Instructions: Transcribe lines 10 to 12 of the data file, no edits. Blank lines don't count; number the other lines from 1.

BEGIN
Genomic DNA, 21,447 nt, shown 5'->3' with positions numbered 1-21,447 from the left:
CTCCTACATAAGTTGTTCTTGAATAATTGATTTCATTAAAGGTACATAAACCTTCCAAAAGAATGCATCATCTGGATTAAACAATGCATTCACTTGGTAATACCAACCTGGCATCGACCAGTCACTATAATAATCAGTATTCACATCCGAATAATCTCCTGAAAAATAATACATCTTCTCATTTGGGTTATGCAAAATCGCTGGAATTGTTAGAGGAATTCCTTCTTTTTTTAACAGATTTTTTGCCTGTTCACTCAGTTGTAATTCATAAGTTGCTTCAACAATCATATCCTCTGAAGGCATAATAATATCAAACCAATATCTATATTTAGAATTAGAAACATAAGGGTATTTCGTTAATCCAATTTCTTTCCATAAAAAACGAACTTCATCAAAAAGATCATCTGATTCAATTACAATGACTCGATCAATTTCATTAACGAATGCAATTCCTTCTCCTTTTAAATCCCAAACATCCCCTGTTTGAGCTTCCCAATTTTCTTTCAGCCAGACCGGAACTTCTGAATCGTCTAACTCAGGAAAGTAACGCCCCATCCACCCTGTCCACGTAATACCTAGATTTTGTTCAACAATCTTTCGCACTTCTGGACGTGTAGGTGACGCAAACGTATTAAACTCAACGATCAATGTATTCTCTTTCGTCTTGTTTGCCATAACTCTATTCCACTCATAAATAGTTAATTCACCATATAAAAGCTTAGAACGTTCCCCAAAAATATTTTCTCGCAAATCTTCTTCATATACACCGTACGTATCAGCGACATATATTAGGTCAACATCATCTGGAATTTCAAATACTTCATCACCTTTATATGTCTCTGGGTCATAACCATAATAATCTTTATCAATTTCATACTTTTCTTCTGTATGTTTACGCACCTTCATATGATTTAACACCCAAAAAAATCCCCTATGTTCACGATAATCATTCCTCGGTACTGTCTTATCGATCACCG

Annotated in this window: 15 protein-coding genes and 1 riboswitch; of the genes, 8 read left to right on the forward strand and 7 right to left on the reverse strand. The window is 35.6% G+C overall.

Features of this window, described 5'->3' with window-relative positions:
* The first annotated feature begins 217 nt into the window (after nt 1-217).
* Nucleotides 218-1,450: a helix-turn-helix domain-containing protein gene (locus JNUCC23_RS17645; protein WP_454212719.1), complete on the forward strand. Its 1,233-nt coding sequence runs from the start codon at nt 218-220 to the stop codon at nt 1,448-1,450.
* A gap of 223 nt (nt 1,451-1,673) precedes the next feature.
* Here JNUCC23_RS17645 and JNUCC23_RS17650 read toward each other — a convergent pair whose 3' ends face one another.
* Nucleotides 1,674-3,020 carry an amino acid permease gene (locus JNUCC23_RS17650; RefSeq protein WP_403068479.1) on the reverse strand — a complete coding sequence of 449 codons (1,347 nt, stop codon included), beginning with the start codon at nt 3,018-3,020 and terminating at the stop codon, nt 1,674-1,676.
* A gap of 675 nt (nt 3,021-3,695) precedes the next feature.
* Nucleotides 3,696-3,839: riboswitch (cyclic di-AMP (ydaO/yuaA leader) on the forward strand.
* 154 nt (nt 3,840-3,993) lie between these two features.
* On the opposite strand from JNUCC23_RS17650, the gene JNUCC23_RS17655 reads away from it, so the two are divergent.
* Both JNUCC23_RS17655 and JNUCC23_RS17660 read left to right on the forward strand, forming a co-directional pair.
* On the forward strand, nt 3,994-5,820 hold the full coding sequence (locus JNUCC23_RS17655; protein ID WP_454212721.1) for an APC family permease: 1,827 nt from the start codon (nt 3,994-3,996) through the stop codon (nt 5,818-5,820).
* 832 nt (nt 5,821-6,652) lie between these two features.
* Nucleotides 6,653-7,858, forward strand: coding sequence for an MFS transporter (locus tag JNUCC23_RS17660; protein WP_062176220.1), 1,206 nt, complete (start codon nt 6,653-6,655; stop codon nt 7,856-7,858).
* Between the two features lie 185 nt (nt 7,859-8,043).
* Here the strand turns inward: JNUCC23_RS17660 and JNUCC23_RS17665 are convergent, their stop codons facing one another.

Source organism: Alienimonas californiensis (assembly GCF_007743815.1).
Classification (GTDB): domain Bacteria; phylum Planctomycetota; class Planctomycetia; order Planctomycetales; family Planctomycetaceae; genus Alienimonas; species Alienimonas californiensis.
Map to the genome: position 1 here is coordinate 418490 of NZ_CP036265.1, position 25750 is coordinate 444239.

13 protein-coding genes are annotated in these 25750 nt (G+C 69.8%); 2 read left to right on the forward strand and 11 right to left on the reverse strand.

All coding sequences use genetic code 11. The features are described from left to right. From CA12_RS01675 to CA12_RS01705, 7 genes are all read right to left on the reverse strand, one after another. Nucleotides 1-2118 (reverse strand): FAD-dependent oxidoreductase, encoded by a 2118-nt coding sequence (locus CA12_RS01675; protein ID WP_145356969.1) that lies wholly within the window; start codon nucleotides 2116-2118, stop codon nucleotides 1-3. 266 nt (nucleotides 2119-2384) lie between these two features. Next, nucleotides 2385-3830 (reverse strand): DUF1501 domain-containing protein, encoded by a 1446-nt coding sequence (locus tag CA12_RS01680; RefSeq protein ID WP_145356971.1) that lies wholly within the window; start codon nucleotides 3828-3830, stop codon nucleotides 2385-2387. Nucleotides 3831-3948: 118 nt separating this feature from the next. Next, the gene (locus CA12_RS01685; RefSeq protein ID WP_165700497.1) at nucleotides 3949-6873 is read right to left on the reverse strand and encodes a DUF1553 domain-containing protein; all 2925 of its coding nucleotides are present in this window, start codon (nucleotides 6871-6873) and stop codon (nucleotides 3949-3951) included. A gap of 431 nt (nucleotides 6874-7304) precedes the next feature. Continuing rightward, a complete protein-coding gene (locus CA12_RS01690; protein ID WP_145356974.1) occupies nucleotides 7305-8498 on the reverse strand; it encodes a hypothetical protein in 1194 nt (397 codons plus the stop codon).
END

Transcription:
* A gap of 675 nt (nt 3,021-3,695) precedes the next feature.
* Nucleotides 3,696-3,839: riboswitch (cyclic di-AMP (ydaO/yuaA leader) on the forward strand.
* 154 nt (nt 3,840-3,993) lie between these two features.